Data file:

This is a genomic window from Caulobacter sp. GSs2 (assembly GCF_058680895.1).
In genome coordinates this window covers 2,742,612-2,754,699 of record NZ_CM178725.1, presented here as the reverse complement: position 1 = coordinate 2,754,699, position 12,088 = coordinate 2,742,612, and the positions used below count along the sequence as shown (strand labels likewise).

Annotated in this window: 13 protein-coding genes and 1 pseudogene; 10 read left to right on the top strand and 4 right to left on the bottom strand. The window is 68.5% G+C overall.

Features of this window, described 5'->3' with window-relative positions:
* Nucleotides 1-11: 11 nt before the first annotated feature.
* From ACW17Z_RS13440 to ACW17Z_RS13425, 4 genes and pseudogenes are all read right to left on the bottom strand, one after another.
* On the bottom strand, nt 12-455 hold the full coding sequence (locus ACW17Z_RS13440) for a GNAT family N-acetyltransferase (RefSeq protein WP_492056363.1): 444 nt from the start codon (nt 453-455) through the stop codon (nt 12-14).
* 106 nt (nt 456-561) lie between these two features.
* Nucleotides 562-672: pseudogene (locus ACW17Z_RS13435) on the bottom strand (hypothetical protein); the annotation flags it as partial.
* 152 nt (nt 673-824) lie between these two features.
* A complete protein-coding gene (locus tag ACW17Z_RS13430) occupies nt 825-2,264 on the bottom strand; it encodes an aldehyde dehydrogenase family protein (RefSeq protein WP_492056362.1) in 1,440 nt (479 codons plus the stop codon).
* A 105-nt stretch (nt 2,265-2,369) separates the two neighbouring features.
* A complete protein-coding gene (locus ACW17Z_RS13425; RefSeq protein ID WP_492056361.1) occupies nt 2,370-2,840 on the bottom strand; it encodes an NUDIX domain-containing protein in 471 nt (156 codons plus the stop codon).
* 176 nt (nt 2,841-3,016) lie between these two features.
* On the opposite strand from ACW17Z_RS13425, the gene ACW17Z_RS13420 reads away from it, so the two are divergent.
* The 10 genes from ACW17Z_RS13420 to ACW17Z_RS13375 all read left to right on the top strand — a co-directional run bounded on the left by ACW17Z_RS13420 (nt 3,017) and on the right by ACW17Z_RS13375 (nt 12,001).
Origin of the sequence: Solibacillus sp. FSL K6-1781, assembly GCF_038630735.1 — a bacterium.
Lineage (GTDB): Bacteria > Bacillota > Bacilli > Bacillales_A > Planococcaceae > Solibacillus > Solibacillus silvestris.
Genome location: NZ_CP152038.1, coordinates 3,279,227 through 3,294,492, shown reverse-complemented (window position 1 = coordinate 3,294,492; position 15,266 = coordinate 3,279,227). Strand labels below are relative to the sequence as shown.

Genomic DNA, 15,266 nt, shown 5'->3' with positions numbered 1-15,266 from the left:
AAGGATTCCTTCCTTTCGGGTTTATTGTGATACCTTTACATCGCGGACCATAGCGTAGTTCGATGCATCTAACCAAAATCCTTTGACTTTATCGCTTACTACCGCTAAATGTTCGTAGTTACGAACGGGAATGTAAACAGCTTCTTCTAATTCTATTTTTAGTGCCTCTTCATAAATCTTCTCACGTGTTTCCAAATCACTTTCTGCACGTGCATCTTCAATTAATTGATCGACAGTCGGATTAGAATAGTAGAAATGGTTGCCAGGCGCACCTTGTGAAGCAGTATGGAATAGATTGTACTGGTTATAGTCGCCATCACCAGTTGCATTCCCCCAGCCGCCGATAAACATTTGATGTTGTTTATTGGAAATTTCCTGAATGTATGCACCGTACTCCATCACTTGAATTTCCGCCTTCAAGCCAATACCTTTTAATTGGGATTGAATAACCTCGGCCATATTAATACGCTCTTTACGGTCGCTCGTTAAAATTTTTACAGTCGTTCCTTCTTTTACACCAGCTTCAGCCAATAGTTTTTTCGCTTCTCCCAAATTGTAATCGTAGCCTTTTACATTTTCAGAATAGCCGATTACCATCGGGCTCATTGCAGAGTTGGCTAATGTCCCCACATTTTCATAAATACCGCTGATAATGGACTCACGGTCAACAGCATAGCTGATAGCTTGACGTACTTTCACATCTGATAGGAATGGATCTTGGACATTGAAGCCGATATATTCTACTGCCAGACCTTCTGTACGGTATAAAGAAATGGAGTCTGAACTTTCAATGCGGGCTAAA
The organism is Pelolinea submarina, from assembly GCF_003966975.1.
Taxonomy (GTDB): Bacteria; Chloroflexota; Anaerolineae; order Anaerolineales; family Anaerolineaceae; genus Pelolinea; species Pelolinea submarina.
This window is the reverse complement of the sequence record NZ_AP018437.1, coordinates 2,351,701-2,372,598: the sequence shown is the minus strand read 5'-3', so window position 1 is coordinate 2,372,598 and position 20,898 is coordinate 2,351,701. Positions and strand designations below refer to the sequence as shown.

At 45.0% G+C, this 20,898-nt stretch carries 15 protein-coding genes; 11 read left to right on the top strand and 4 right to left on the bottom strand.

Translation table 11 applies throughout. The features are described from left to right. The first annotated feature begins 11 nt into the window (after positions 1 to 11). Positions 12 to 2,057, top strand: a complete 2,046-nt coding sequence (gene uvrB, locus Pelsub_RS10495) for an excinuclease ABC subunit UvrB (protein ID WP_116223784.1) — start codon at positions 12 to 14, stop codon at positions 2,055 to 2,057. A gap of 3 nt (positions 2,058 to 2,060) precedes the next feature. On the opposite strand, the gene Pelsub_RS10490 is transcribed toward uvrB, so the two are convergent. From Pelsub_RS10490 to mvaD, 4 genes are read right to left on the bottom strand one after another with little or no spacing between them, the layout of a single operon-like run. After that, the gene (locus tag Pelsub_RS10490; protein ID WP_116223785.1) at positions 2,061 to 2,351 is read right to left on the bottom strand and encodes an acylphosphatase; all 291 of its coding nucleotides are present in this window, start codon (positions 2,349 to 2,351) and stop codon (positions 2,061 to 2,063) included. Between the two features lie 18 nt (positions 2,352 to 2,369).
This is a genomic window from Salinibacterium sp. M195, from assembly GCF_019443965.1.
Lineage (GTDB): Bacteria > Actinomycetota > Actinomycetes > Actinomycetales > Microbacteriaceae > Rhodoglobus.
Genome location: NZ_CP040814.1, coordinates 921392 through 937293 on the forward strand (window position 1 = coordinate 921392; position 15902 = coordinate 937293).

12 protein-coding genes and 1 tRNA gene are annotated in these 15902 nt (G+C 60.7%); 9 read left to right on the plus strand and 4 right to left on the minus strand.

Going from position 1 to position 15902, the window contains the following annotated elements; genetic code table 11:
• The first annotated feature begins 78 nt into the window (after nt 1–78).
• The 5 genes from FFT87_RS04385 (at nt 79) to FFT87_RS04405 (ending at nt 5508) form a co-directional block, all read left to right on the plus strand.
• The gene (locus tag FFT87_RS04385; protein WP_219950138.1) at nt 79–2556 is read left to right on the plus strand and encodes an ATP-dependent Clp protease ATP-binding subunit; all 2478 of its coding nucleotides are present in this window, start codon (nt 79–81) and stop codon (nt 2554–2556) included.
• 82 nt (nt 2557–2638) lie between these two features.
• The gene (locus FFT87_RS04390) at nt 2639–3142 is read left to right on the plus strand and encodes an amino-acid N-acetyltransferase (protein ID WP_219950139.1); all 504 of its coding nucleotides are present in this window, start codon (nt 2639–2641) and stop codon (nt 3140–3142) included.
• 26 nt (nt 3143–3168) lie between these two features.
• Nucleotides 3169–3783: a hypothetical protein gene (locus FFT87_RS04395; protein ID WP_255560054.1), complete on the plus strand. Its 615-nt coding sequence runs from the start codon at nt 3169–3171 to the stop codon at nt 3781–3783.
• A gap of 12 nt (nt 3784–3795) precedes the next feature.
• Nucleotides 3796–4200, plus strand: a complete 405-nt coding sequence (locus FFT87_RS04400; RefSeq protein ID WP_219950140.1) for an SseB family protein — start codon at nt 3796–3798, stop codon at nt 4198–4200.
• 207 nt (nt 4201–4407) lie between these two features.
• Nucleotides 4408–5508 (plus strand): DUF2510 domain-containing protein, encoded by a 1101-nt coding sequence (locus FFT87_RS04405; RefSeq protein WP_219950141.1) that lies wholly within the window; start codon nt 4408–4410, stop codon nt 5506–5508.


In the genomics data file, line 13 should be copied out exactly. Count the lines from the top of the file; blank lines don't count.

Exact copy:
* A complete protein-coding gene (locus ACW17Z_RS13425; RefSeq protein ID WP_492056361.1) occupies nt 2,370-2,840 on the bottom strand; it encodes an NUDIX domain-containing protein in 471 nt (156 codons plus the stop codon).